There’s a sadness spreading through the Michigan theatre community today…
We’ve lost our friend, Randy Godwin.
I’m still in a little shock, I suppose – I think most of the people I’ve spoken with today have been. Spent the day with my kids, helping them do their Christmas shopping, but had a hard time staying focused. Kept thinking about different events from the years I knew Randy… and thinking about friends I’ve not spoken with lately and how I should.
I directed Randy in a few shows, stage managed him in a bunch, did a bunch of other projects and shared a lot of beers with him. In all of that, one memory sticks out that’s always made me laugh – and I’m grateful to have it:
Years ago, Randy and I went to a baseball game at Tiger Stadium. It was 1997, and the Tigers were horrible. Randy and I were one of a VERY few people in the stadium, and we were in seats in center field, right on the railing overlooking the field (right where the “Couch Potato Couch” was, for those who remember!). We were, literally, the only two in the section. We were leaning over the railing, drinking beers, and right below us was Bobby Bonilla – the Florida Marlins player. (At Tiger Stadium’s double deck, you were VERY close to the field – Bonilla was directly below and very close!) As we watched, an issue arose on the field – the scoreboard said one out, but there were two, and there was confusion. The stadium was so empty we could HEAR the players yelling to each other! In the midst of it, Randy yelled down to the centerfielder “Hey! Bobby! There’s TWO outs, right?!” – to our surprise Bobby Bonilla, without turning around, answered Randy by holding up two fingers outstretched toward us! We gasped, looked at each other like two 8 year old kids who’d had Mean Joe Greene’s jersey thrown at them, and I yelled “Thanks Bobby!!”, to which Bobby Bonilla did the fist bump wave as a “You’re welcome”!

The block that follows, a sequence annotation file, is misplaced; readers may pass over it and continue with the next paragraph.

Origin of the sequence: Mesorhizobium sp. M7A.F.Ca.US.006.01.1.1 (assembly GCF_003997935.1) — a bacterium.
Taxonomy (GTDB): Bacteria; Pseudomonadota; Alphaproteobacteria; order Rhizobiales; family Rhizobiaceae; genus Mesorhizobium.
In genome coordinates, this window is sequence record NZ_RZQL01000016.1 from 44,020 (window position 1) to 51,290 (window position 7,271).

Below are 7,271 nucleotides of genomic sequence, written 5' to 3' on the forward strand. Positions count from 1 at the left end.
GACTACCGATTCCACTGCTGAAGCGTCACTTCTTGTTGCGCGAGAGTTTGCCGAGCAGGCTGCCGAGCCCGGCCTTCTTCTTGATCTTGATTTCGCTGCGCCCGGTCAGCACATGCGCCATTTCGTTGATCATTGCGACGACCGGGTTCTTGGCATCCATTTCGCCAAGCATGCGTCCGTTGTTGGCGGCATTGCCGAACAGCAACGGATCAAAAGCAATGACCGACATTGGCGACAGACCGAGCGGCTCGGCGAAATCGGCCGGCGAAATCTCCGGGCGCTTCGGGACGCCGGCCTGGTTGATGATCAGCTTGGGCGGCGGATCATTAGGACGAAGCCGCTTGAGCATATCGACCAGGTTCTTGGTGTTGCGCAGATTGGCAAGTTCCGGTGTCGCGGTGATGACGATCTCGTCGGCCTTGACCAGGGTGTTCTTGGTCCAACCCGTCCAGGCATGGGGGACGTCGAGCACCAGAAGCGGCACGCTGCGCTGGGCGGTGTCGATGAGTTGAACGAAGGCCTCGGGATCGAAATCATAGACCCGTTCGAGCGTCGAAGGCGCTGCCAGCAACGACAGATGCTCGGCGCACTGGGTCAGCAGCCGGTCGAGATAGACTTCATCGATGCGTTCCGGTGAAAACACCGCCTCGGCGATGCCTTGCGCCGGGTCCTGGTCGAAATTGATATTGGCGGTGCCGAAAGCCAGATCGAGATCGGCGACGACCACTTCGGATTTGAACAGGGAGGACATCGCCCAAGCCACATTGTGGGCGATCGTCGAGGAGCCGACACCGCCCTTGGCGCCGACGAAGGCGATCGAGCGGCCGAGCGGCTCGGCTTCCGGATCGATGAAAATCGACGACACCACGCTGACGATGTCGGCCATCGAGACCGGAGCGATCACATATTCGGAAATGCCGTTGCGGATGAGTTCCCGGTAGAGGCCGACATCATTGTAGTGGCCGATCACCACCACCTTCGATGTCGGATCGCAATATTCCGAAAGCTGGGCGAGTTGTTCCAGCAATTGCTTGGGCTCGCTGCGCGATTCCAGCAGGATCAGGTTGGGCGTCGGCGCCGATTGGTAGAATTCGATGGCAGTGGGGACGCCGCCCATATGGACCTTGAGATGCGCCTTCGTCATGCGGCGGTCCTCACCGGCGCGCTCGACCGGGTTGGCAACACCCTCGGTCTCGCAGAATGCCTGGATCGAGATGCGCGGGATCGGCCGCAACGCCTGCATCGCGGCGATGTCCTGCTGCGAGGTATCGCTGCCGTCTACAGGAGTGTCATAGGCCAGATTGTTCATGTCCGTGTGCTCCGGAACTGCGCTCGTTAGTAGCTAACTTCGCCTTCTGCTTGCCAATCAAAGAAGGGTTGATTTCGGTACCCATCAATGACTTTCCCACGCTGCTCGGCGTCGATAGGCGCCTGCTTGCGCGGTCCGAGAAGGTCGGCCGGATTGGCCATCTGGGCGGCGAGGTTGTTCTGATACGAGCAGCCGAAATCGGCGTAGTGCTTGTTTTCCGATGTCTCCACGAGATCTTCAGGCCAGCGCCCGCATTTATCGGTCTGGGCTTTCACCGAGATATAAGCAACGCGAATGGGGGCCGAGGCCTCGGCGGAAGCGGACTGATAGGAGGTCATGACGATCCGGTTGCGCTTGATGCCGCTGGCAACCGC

We cheered for Bobby Bonilla the rest of the game.
It was one of the neatest, most unique moments I’ve had in a ballpark, and Rand and I talked about how cool it was for years after.
Rest in peace, pal.